From Tench Coxe
Philada. March 16. 1794.
Since I had the honor to write you last the inclosed have been delivered to me by a person, who received them from Europe. They were not accompanied by a letter, but were said to have come from the Editor.
Last Evenings post brought us the information from London under date of the 20th. Decemr. in Fenno’s Gazette. It has added greatly to the former sensations on the Subject of the depredations on our commerce. The Merchants had entertained a wish, that a special mission to London might be adopted, to procure restitution and damages. But I find some damp has been thrown upon their hopes in that line. It is however among the ideas under consideration of the Government. The Secrecy which has been observed by the British Government in this Business is peculiarly exceptionable and shocking. Orders of the 6th. Novr. so material to our commercial harmony and peace not communicated to our Minister there on the 26th. of November, and most probably later—apparently first published on the 20th. December in London—and not known or communicated by their Minister here to this Hour present an example of the most injurious mode of executing the most injurious of measures. I am afraid this business will ruin many of our merchants unless indemnity be obtained from Britain, or unless it be taken from their property within our reach. The last is a dreadful idea, as a standing addition to the evils of war.
How happy is it that France has repelled the medley of Foes which possessed Toulon, and that the Expedition of the Earl of Moira is rendered abortive and disgraceful. You will observe the maltreatment of Britain appears to have been prior to the 20th. Decemr. and that the Affair of Toulon was of the 17th., 18 and 19th. and was known in London only on the 31st. Decemr.—and in Paris about the 24th. or 25th. The effect of this pill upon the people of Britain cannot be known in the smallest degree, but if they are not worse than senseless things, it must work them most severely. The Dutch people are becoming deeply anxious, comfortless and dissatisfied. The French are at this moment more than ever en potence. Military ardor, experience, political enthusiasm, confidence in themselves, the keenest animosity against their enemies, temper to their few friends, and, it is positively asserted, a full treasury are immense advantages. I hope, at the meeting of parliament there will be some more favorable circumstances on the french side, for between the 19th. of Decr. and the 11th. of January the Toulon army might act in grand divisions with the forces against Spain Italy, and the insurgents.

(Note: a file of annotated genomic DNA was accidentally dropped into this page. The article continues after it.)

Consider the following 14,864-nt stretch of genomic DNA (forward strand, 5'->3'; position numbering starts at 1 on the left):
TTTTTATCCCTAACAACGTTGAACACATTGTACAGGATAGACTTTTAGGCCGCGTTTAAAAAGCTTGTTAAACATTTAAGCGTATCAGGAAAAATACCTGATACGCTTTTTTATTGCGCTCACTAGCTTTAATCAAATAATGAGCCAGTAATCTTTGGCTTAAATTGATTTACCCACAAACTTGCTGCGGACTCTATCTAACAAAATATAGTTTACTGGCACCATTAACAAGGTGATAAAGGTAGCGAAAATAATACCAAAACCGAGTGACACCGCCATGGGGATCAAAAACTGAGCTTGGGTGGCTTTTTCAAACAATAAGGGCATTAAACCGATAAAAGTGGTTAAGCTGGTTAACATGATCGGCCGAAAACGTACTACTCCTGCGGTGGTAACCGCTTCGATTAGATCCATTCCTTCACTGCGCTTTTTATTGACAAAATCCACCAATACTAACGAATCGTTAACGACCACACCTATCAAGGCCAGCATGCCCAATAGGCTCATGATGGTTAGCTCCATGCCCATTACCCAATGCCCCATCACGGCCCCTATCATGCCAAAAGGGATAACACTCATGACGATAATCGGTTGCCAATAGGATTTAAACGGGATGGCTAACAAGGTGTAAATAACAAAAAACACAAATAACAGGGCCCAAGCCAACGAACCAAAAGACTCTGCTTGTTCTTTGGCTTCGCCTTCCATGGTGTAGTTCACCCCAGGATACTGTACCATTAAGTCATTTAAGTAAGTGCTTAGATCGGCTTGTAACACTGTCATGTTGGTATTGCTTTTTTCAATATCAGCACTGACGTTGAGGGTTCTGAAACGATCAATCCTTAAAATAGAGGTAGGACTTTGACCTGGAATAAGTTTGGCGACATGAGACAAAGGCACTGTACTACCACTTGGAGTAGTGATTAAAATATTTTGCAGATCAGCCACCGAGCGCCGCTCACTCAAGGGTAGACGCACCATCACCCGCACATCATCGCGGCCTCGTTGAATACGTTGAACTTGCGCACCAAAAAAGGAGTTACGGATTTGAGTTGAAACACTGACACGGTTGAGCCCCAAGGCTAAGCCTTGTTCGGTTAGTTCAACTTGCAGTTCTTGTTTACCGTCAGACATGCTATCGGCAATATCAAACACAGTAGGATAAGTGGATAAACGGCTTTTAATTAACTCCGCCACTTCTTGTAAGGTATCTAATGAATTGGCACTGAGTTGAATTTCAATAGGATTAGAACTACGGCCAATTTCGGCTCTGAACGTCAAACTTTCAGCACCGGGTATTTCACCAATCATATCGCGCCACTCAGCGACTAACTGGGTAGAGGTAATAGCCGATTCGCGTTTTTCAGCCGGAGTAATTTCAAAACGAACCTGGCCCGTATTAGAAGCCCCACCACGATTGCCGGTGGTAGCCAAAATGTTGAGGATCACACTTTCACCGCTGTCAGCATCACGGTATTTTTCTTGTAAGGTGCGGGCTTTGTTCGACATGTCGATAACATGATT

You will perceive we are taking some measures calculated for defence, and even for offensive operations. I am uneasy at our want of Sulphur and saltpetre. We shall be exceedingly restrained in our operations, if forced into a war, by the want of Gun powder. The times are serious and critical in the highest degree yet I trust the Successes of France, and the immense expences and numerous disappointments of her Enemies will give us advices of January promising peace. If we should go to war it will be with the utmost indignation against Britain, and I trust with an Unanimity and Energy that will make her weep and blush at the remembrance of follies and her crimes. I have the honor to be with perfect respect, Sir, your most obedt. Servant
It now appears, that the accounts from Guernsey were true in two particulars out of three—the taking of Toulon and the fate of Moiras Expedition. There was a third the defeat and retreat of Wurmser on the 26th. or 28th. Decr. The London paper of 1st. Jany. shews that the french were making continual and most serious attacks from the 16th. to the 20th. Decr. on Wurmser. I therefore give some faith to his being forced to retreat from Hageneau. By the 28th. he might know of the Affair of Toulon, and might expect it would give spirits and even reinforcements to the french force against him, and he might from prudence retreat. This, if confirmed will be a great matter.
I mention the Idea of a mission to London confidentially as it occured in a conference with Mr. Randolph, which he would of course not wish to be generally mentioned, tho he would doubtless avail himself of your Counsel on the subject, if you were near enough.
RC (DLC); dateline between signature and postscript; endorsed by TJ as received 31 Mch. 1794 and so recorded in SJL. For a general reference to one of the enclosures, see TJ to Coxe, 1 May 1794.
Information from London: a reference to a letter “from an officer in Lord Howe’s fleet, dated Torbay, Dec. 14, 1793,” describing the fleet’s failure while cruising in the West Indies in November 1793 to capture either the French West Indian convoy or a French naval squadron (Gazette of the United States, 15 Mch. 1794).